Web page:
systems though.
The last Wiggins book to receive a mention in this exclusive review is his
book on chaotic transport[35]. In this Wiggins takes the view that in many
dynamical systems the transient behaviour is as important, if not more so,
than the steady state behaviour. The text is very specialised and
consequently not casual reading. Quite a lot on Hamiltonian systems and
examples from fluid mechanics (sigh!).
Numerical Aspects
-----------------
The before mentioned books all suffer from the complete lack of any
description of numerical aspects of dynamical systems. Luckily, a few books
have appeared that deal with numerical methods for dynamical systems.
KubYcek and Marek[17] was one of the first texts to consider numerical
bifurcation analysis. Their treatment is not exactly modern, but quite
detailed and a large amount of Fortran code can be found in appendices. Many
of their examples are drawn from chemistry (surprise, surprise) and many
bifurcation diagrams are presented.
Parker and Chua[24] present a wealth of algorithms for the standard tasks
faced when carrying out a numerical study of a dynamical system. Among the
tools described are determination of invariant tori, continuation methods,
and methods for calculating stable and unstable manifolds. Pseudo-code is
included, so that programming in languages such as C, Fortran, C++ or Pascal
is relatively straightforward; however, beware, there are many errors in the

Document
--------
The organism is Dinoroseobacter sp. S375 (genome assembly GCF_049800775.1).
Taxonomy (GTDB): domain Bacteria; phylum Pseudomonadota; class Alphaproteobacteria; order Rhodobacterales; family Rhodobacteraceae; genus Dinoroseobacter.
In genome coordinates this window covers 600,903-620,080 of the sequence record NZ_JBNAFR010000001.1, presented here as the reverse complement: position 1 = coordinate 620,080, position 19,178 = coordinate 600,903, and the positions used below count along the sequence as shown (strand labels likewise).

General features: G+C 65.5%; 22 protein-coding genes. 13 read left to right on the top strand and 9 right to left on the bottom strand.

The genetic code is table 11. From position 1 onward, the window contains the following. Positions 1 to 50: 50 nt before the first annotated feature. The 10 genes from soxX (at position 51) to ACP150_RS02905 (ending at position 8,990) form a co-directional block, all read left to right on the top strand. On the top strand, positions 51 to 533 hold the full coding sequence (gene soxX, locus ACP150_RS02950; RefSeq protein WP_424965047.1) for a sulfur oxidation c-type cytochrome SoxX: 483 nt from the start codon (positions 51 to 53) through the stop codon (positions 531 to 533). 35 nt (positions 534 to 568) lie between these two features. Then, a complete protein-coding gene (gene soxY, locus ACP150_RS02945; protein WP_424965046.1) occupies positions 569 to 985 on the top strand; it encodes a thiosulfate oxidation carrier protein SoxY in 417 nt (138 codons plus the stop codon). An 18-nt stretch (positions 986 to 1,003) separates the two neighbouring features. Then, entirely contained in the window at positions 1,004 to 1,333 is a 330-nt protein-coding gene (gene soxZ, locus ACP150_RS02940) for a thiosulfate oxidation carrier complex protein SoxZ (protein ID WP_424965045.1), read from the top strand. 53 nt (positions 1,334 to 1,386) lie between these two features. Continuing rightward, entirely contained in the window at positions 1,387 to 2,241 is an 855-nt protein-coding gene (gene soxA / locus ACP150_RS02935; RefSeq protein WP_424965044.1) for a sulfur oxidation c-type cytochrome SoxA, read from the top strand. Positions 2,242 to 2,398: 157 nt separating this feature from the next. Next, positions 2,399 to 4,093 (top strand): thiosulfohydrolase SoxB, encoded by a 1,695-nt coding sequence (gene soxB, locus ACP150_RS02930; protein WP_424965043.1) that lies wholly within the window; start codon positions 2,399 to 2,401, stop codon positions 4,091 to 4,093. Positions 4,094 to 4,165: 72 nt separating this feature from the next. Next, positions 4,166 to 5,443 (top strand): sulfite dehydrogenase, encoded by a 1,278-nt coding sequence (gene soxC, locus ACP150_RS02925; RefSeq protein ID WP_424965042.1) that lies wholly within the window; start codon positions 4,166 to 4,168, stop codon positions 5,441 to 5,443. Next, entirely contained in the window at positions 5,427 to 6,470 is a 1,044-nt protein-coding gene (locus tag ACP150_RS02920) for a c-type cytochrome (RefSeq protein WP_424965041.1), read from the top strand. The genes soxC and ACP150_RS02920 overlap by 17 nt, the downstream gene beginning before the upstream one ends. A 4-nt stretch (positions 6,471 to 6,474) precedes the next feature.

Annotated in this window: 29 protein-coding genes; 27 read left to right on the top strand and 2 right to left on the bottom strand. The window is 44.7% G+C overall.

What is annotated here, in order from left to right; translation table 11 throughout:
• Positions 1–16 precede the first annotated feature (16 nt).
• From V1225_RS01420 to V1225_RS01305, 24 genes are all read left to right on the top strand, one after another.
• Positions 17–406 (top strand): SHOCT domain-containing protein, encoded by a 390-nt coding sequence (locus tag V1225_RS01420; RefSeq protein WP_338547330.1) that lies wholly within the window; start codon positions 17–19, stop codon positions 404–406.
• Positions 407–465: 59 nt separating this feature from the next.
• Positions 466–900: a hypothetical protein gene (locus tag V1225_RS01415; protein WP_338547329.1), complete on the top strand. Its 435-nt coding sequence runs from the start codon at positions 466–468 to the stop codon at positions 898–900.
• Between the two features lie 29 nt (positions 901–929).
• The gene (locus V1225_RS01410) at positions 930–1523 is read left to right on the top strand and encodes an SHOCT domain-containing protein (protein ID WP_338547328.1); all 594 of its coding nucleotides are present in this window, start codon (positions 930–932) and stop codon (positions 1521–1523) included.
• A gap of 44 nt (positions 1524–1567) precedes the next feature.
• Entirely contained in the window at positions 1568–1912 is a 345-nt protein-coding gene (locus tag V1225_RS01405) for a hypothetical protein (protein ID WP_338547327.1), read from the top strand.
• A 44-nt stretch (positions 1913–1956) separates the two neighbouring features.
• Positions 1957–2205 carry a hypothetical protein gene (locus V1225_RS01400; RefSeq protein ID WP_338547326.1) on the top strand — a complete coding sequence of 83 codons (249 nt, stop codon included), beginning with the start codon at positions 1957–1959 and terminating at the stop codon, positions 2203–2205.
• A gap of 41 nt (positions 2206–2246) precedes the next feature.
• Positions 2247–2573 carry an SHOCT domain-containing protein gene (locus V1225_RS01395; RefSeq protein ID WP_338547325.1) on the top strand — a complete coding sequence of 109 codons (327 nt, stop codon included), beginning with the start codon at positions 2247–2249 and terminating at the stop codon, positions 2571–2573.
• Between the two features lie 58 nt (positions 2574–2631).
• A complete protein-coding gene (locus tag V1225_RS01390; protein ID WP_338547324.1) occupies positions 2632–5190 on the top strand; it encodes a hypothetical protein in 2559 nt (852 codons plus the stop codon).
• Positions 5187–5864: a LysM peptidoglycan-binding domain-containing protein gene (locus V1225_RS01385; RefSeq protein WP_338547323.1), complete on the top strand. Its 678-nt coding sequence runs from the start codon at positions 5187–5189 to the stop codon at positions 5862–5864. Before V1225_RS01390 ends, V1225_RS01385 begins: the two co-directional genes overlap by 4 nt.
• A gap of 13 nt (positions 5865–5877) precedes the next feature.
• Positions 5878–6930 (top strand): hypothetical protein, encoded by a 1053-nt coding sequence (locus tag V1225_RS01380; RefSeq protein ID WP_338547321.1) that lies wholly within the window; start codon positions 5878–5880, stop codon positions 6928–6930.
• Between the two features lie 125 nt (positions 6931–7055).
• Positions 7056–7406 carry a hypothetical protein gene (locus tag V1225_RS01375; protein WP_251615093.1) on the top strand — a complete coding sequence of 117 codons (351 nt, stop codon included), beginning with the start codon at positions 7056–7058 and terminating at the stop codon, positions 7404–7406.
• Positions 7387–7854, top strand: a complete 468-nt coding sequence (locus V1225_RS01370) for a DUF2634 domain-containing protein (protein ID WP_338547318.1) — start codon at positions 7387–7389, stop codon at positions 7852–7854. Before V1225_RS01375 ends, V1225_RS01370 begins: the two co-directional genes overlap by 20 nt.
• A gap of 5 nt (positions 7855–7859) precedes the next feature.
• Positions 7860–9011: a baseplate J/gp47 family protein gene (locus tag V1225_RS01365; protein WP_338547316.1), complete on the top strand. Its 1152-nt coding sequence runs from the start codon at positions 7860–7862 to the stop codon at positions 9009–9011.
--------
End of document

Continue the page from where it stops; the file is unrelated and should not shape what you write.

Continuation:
code (this may be corrected in the second edition; in the first edition even
the horseshoes are drawn incorrectly).
The second edition of Seydel[30] is a very careful and extremely detailed
text, to be recommended to anyone truly interested in the numerical analysis
of dynamical systems. It is aimed at bifurcation analysis, and does not
cover invariant manifolds etc. Following Parker and Chua, Seydel has
included a section on chaos theory. It not quite successful, and should have
been left out; just as Parker and Chua should have left out certain
superficially covered subjects. Nevertheless, the latter two books are
definitely handy to have within reach.
Concluding Remarks
------------------
A few questions naturally arise when attempting a review such as this: are
there a sufficient number of quality textbooks books around?; are there any
subjects that are under represented or neglected?; what is needed in future
textbooks? There are a number of excellent textbooks in dynamical systems,
several of the above mentioned texts fall into this category. The choice of
a particular one depends entirely on the purpose. Considering that the vast
majority of dynamical systems activity lies in practical applications, the
numerical analysis of dynamical systems is shamefully neglected in most